Are investment markets rational and efficient?

In the 1960s celebrated American economist Eugene Fama conceived his Efficient Market Theory (EMT), a hypothesis which promoted that investment markets are ‘informationally efficient’ – that all publicly available information is rationally processed by investors and reflected in the price of a security or asset.

It’s an intriguing idea, yet the theory was effectively disproved by a number of super-investors, including Buffett, who outperformed the market rate of return without taking on great risk year after year, for man hand exchange dollar sign and house icon

The response from the efficient market theorists was that the markets are nearly always rational, but sometimes not.

Buffett poured scorn on this retort, noting that the difference between a markets being always rational and sometimes not “is like the difference between night and day.”

Ultimately, markets are not totally rational because they are driven by the human emotions of fear and greed. Humans are not rational beings, and consequently, market pricing is sometimes inefficient too.

The lesson?

Restrict investment acquisitions to when the market is despondent and has undervalued assets.

EMT in the stock market

With thousands of investors processing information it may seem impossible for investors to identify materially mispriced stocks.

houses suburb

For average investors, this may be so, but as the stock market represents a highly liquid asset class it tends to overshoot fair value both at the peak and the nadir of the market cycle.

Thus when Price-Earnings (PE) ratios fall into single digits, this is when investors should stockpile holdings in quality companies.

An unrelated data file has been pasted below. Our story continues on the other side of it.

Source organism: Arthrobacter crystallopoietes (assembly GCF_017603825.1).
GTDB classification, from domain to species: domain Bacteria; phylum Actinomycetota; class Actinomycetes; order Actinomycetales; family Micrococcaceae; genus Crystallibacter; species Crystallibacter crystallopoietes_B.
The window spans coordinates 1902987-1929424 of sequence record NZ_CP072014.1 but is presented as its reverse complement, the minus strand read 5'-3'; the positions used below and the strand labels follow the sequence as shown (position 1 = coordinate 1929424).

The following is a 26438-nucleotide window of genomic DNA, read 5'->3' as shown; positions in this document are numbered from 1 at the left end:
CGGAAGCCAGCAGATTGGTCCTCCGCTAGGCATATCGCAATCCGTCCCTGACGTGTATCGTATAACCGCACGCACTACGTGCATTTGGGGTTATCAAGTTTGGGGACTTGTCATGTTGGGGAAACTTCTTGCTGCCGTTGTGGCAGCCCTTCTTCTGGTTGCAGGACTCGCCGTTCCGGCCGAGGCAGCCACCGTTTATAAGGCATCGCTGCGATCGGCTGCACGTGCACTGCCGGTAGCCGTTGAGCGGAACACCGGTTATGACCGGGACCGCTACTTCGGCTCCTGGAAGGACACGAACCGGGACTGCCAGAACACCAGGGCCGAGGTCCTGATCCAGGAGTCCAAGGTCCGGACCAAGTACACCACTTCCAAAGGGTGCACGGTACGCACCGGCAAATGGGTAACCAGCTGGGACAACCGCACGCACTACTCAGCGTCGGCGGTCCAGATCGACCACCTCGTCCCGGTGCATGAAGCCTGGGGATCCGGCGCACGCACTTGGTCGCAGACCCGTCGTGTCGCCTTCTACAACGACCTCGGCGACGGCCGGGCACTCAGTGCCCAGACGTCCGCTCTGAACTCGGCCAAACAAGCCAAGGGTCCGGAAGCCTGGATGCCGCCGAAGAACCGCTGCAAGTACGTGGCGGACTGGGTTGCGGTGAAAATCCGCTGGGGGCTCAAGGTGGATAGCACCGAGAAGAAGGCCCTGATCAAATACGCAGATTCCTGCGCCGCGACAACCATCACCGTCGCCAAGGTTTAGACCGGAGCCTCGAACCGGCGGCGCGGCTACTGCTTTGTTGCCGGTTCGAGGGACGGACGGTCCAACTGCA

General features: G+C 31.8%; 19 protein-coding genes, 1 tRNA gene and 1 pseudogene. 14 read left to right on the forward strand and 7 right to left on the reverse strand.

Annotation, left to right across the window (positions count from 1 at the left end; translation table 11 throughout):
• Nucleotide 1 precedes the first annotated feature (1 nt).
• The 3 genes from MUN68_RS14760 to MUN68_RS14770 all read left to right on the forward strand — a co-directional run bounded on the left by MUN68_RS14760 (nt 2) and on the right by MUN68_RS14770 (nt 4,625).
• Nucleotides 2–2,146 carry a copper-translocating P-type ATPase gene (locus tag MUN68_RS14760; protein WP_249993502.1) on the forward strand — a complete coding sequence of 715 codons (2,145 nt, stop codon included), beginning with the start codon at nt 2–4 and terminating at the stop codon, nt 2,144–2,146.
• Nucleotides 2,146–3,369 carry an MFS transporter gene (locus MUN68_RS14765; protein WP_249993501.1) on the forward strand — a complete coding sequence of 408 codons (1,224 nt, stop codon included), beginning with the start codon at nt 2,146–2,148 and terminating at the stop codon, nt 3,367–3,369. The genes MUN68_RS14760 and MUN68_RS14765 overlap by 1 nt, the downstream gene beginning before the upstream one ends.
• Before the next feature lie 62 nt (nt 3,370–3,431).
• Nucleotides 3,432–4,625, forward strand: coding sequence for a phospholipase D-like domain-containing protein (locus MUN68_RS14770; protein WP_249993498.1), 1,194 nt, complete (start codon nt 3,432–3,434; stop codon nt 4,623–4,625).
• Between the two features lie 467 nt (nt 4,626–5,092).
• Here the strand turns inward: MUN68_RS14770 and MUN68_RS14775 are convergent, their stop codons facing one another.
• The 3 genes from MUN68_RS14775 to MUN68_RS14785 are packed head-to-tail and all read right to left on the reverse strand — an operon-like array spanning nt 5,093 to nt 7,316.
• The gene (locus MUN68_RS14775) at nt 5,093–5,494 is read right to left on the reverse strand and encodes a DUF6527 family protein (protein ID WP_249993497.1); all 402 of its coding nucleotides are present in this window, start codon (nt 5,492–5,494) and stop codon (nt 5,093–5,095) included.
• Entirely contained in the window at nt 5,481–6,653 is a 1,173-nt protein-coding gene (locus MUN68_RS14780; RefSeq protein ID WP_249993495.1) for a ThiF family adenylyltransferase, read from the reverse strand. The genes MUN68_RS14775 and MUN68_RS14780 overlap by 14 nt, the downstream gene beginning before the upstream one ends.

Residential property: an imperfect market

We know that residential property is an imperfect market, and here are four of the reasons why:

1 – Not exclusively an investment market
while in the stock market all securities are held by investors, in property around two thirds of properties are retained by owner-occupiers. ‘Mums and Dads’ are more likely to price assets emotionally than (theoretically) rational, professional investors.

2 – Distressed sales –
residential property is usually associated with leverage or borrowing which can lead to forced sales and the mispricing of assets.

When unemployment levels rise, the volume of mortgage repossessions tends to increase too.

Investors should not look to take advantage of individuals in financial distress, but it is sometimes true that vendors are happy to be freed from the shackles of mortgage repayments and will accept a discounted sales price.

3 – Market cycles –
just as the share market is ruled by fear and greed, the property market is ruled by human emotions and thus moves in cycles.

Investors should look to buy counter-cyclically when bargains abound.

4 – Potential for improvements –
owner-occupiers may not have the time, money or inclination to renovate a property and force appreciation.

In the case of a major development, subdivision or rezoning only a skilled investor might have the vision to conceptualise an improvement and carry it through to completion.

Let’s close out with Buffett

Intrinsic value investors Benjamin Graham and David Dodd believed that inefficiencies will always exist in the market as detailed in their wonderful 1934 book Security Analysis. As Buffett famously once said:

“Ships will sail around the world but the Flat Earth Society will flourish. There will continue to be wide discrepancies between price and value in the marketplace, and those who read their Graham & Dodd will continue to prosper.”

Want more of this type of information?

Pete Wargent


Pete Wargent is a Chartered Accountant, Chartered Secretary and has a Financial Planning Diploma. He’s achieved financial freedom at the age of 33 - as detailed in his book ‘Get a Financial Grip – A Simple Plan for Financial Freedom’. Pete now manages his investment portfolio, travels and works as a consultant in the finance industry from time to time. Visit his blog

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